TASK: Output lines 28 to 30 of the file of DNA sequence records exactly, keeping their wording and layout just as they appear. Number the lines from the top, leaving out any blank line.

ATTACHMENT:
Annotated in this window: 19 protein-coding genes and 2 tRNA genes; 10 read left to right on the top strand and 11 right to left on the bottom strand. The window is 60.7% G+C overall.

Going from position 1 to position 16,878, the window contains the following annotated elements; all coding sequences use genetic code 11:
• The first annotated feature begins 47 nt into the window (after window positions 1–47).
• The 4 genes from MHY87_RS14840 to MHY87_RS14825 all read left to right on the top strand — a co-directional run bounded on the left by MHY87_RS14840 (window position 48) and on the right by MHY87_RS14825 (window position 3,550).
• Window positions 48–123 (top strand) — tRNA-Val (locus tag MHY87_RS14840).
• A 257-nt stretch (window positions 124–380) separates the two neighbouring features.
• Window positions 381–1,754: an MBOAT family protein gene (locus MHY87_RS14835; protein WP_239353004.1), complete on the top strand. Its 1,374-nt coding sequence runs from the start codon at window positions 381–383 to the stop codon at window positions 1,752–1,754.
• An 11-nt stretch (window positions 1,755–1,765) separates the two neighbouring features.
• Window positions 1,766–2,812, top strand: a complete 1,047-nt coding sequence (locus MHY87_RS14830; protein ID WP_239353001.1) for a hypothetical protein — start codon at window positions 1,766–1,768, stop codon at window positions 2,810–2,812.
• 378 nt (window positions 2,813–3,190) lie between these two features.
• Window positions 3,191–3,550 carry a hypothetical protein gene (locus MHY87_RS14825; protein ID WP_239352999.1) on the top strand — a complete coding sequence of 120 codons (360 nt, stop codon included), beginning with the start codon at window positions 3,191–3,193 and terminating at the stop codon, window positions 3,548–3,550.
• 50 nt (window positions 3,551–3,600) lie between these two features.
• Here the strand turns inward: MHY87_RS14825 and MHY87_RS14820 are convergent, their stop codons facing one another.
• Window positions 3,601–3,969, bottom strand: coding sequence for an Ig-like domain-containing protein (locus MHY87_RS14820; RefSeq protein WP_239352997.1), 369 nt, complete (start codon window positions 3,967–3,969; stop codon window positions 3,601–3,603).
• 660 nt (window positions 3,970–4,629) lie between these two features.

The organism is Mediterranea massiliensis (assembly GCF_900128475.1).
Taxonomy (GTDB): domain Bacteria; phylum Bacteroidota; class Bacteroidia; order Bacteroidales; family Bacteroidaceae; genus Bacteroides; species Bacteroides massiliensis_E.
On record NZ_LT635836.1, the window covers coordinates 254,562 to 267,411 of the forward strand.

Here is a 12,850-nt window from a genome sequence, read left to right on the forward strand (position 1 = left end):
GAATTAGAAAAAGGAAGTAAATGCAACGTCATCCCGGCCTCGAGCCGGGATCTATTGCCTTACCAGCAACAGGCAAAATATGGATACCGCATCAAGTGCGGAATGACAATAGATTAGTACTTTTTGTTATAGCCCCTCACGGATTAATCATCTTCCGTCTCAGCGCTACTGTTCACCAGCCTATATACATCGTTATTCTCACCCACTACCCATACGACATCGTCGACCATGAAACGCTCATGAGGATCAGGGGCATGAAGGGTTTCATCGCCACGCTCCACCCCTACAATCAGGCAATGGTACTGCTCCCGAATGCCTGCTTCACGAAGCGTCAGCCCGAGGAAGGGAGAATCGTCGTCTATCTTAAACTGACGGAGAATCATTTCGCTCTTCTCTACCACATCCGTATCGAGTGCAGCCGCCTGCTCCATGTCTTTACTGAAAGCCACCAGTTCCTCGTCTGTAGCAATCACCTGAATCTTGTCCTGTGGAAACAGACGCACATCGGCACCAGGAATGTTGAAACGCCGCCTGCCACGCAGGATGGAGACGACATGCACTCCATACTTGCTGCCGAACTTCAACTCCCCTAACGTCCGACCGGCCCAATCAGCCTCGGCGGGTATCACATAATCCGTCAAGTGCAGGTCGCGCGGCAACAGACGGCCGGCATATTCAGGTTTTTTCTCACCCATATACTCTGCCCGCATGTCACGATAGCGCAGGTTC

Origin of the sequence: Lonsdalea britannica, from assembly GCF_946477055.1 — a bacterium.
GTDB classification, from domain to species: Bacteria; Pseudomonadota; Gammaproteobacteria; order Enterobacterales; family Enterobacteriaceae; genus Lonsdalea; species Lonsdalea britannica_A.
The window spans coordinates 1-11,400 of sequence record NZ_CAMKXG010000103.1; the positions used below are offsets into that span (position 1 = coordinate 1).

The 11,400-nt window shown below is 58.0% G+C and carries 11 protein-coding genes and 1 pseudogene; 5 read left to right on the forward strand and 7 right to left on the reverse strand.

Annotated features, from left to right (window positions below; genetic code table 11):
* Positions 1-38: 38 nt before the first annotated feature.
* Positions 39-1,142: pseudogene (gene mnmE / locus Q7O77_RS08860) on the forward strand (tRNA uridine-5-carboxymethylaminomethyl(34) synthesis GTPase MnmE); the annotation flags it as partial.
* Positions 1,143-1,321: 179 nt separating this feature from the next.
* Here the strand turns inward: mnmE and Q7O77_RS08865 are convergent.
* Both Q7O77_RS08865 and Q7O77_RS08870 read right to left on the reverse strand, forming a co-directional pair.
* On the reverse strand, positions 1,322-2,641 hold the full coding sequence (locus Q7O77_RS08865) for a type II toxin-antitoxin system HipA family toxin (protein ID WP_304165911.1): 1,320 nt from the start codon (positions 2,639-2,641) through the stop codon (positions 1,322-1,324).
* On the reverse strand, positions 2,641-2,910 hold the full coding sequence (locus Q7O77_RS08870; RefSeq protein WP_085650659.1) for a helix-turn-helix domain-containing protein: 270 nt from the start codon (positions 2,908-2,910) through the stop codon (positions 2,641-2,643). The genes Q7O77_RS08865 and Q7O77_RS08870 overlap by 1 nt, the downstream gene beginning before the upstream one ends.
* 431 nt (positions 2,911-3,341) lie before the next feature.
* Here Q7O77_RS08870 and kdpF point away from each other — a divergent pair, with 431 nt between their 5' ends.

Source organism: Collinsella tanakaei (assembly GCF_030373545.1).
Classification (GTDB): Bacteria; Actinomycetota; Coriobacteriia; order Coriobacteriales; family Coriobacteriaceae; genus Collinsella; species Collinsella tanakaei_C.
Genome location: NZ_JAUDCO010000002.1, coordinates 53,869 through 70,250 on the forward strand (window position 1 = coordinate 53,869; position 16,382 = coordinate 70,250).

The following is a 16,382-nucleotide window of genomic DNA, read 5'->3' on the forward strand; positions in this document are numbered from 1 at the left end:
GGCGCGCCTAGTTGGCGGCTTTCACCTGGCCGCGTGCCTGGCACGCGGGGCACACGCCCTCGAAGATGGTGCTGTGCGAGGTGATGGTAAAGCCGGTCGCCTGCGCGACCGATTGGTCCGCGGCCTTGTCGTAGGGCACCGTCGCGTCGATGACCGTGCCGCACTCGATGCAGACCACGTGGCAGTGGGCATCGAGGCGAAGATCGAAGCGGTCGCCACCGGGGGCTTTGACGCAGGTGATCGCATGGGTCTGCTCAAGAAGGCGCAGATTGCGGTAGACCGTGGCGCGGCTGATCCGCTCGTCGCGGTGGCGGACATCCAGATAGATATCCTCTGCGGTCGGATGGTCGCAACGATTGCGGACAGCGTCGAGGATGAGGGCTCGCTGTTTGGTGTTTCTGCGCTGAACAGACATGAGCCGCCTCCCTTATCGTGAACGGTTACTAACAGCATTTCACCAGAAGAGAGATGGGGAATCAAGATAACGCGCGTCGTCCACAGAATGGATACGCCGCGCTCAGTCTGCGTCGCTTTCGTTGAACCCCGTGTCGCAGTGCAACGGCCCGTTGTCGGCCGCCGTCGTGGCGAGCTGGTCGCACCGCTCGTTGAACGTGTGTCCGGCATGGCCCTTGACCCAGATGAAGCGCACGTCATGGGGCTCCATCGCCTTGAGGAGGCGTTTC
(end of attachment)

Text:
* Positions 1,143-1,321: 179 nt separating this feature from the next.
* Here the strand turns inward: mnmE and Q7O77_RS08865 are convergent.
* Both Q7O77_RS08865 and Q7O77_RS08870 read right to left on the reverse strand, forming a co-directional pair.